Broderick said, “The brightness of being with God will fade; it can’t keep going all the time. We can’t keep a mask on all the time. At some point we finally have to get in our room, close the door and feel what we feel.”
The people of Israel knew that Moses experienced the glory, power and magnificence of God, yet they made fun of him, pretended he had not been with God on the mountain and said that God’s rules did not work. Moses was even shut out of going into the Promised Land.
Paul was a Pharisee, said Broderick. “He knew the rules and tried hard to make them work. Think of the mask he wore at the stoning of Stephen. When Jesus removed Paul’s mask, Paul became a new person, the person that he wanted to be and was meant to be.”
She continued, “The truth of God is this: There is no block, there is no veil between us and Christ. No matter how we look, and no matter how we think about ourselves inside, Jesus takes away our self-hatred and internal depression.”
If people could remove those masks themselves, they would not need Jesus, Broderick said. “Jesus said the well do not need a physician. He came for those who can’t find or can’t take off their mask.”
Paul wrote that in his time with Jesus, he was changed from one degree of glory to another.
“In our passionate circle of love and friendship we know how sacred it is to behold the glory of God,” Broderick said. “My dream is of a great church where people feel so loved and cared for that they will take their veils down and ask for what they need, where they are totally themselves.”
Broderick was at a conference where people were being filled with the Holy Spirit and many of them fell on the floor as part of the experience. She was “not getting it.” An older priest came over to her and asked what was wrong.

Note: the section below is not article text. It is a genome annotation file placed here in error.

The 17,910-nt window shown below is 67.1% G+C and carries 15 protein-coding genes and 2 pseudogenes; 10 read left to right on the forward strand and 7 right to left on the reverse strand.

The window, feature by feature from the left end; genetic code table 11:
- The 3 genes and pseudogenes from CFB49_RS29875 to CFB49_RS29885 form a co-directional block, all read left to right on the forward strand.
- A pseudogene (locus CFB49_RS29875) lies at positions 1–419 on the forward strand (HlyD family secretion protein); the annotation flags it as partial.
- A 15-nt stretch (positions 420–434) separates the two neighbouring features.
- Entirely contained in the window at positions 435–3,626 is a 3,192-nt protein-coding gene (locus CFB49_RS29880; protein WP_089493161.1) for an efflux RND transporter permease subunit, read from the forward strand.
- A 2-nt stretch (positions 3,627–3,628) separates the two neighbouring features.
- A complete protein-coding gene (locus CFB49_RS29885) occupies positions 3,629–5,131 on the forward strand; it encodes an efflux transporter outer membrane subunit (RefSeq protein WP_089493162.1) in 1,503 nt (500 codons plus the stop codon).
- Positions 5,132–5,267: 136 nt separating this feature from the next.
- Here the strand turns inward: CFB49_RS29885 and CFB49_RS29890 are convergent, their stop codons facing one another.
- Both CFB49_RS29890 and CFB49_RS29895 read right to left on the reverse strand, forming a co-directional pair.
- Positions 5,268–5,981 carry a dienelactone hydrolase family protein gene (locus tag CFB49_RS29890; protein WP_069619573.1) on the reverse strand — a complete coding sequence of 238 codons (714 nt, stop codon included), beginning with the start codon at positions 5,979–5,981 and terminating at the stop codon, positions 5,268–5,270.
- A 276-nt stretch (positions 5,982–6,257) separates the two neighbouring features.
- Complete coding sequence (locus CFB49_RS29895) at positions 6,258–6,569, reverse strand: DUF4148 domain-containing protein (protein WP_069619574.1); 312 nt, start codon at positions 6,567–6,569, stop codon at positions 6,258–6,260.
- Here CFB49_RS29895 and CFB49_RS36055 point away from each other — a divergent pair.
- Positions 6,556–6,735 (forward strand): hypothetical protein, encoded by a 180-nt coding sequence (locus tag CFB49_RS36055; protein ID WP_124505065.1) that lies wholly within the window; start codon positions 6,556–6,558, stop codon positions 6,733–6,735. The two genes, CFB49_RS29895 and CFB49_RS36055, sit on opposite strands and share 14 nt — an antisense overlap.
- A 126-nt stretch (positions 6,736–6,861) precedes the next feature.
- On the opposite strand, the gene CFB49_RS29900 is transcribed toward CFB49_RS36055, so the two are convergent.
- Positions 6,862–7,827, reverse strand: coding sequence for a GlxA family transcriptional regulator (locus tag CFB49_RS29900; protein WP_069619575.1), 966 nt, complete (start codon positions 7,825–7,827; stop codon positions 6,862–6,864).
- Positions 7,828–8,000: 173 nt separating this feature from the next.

“I told him I wanted to fall down like everyone else,” she said. He said, “You look a little tired.” Broderick admitted she was. He said, “Why don’t you just lie down?”
Broderick said, “I did, and I felt the glory of the Lord and I felt loved. Then I decided to stop because I was really getting into it.”
She ended her sermon with a story she heard from the Presbyterian minister at the Bel Air Presbyterian Church.
The minister was in Nordstrom’s department store just before Christmas. Nordstrom’s was famous for its elaborate Christmas decorations and a piano on every floor for live music. The minister was on the floor with the $2,000 party dresses when the elevators opened and a woman, who obviously lived on the street, got out.
The minister expected that she would be ushered out immediately. A sales clerk approached the woman and said, “May I help you, madam?” The woman said, “Yes, I want to buy a dress.” The clerk asked, “What kind of dress?” The woman replied, “A party dress.”
The clerk took almost half an hour trying to find the right dress for the woman’s complexion, eye color and body type. She found three dresses and ushered the woman into a dressing room, The minister followed to see what would happen.
The woman tried on the dresses and then said, “I’ve changed my mind. I don’t want to buy a dress today.” The clerk said, “That is fine. Here is my card. If you come again, it would be my honor to serve you.”
Broderick said, “Who knew Jesus was a sales clerk in Nordstrom’s? Who knew you and I along with that woman, with our veils off, were being welcomed home from one degree of glory to another?”
The Rev. John Morgan, pastor of Williamsburg Presbyterian Church in Williamsburg, Virginia, presided from the Hall of Christ. Joshua Stafford, interim organist for Chautauqua Institution, played the Tallman Tracker Organ. Meredith Smietana, a student in the Chautauqua School of Music Voice Program, served as vocal soloist. The organ prelude, performed by Stafford, was “Prelude in d minor,” by Clara Schumann. Smietana sang the hymn, “Living Spirit, Holy Fire.” The anthem was “Prelude in g minor,” by Clara Schumann. Stafford played “Fugue in d minor,” by Clara Schumann, for the postlude. This program is made possible by the Gladys R. Brasted and Adair Brasted Gould Memorial Chaplaincy.